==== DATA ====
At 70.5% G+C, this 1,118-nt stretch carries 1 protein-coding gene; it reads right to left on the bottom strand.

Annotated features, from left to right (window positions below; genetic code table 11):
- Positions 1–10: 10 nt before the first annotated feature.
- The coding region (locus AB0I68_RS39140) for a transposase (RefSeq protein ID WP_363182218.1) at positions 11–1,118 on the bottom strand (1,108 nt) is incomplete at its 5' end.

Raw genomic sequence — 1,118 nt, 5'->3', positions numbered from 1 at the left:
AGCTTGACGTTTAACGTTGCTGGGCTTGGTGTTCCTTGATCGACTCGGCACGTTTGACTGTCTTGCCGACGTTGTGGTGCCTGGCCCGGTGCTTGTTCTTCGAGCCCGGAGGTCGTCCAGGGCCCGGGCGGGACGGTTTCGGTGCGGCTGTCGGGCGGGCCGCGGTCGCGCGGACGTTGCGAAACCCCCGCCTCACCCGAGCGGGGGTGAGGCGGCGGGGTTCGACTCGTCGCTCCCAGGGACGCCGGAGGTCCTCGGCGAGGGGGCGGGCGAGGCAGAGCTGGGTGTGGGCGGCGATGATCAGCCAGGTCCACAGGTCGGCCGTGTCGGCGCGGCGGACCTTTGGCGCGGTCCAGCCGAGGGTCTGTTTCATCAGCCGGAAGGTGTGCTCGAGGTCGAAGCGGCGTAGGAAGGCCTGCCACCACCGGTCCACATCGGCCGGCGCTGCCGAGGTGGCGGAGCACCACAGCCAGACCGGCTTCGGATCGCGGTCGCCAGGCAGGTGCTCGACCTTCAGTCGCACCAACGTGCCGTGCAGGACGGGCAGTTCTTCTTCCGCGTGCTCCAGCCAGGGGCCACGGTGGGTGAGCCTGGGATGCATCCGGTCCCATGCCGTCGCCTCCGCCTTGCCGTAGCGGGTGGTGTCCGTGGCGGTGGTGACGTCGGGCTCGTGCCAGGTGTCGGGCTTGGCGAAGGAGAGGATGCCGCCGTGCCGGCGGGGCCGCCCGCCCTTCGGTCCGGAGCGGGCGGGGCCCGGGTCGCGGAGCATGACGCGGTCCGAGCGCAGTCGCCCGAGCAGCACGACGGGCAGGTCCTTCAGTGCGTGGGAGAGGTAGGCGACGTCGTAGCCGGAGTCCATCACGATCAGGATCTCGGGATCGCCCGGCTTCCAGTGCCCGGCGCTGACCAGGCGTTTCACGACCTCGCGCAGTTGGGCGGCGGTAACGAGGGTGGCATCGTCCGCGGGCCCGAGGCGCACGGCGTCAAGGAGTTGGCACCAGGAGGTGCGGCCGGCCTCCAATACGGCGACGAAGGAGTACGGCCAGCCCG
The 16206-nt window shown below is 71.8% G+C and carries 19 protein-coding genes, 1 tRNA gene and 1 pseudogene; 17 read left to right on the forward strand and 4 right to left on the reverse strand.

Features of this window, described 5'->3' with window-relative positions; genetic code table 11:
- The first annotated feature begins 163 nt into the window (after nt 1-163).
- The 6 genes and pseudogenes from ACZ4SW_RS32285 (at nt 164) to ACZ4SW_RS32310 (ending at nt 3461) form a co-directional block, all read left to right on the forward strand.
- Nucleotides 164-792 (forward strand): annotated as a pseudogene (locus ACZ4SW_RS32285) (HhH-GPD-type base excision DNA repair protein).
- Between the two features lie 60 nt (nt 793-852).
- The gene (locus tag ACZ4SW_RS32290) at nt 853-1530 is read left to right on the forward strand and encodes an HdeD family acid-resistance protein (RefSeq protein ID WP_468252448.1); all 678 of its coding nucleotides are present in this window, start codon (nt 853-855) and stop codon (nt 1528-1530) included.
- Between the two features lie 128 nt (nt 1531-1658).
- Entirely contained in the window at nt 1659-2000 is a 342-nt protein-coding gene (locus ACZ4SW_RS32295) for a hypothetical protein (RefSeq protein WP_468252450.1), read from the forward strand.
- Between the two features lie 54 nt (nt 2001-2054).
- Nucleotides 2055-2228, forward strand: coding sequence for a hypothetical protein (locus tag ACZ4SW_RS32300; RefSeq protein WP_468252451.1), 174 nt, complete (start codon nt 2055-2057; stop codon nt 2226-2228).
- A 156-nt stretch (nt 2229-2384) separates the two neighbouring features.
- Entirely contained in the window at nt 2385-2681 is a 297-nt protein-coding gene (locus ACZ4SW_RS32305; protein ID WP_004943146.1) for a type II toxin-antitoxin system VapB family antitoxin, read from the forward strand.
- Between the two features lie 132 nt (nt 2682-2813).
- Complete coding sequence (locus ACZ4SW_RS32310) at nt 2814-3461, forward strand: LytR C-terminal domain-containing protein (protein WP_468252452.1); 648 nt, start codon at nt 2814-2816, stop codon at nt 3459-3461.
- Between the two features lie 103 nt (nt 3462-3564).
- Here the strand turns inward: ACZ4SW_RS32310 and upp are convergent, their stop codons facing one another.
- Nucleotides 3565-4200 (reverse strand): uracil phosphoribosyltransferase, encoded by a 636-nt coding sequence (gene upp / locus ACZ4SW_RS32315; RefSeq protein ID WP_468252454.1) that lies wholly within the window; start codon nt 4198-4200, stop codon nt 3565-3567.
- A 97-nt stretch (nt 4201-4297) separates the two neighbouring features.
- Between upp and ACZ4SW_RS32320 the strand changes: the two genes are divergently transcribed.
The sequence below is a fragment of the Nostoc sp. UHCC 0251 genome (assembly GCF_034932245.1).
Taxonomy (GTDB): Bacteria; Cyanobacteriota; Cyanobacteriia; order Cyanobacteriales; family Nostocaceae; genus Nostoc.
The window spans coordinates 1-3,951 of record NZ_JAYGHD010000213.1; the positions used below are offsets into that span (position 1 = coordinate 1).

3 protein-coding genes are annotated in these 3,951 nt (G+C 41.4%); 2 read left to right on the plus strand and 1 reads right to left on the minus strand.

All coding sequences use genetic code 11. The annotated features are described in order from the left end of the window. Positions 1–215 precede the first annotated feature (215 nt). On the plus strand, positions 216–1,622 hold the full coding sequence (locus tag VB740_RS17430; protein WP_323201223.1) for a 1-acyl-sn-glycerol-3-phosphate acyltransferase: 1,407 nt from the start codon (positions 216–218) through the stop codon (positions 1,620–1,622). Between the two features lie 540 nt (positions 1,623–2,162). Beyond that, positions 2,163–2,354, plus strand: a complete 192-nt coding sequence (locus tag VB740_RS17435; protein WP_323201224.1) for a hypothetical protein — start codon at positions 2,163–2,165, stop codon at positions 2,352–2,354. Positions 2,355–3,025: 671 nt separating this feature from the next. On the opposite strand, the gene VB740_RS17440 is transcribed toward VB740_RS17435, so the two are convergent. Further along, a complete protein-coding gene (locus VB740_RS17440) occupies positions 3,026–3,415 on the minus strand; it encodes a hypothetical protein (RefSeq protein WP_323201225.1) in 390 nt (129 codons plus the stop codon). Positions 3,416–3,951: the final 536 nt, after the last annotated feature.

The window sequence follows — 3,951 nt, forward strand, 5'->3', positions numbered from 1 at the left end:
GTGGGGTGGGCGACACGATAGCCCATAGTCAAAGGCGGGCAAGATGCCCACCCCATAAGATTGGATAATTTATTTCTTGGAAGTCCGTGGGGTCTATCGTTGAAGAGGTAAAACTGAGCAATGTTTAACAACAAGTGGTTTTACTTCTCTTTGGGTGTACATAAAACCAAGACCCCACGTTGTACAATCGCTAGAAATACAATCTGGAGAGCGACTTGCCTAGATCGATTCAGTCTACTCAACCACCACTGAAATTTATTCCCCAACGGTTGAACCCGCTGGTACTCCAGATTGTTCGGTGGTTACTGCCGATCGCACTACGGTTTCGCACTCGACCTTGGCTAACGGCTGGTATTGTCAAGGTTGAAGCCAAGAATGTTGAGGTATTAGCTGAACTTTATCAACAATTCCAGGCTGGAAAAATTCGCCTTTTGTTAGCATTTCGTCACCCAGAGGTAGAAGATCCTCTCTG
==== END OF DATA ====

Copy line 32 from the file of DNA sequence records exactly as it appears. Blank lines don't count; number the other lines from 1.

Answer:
The window sequence follows — 3,951 nt, forward strand, 5'->3', positions numbered from 1 at the left end: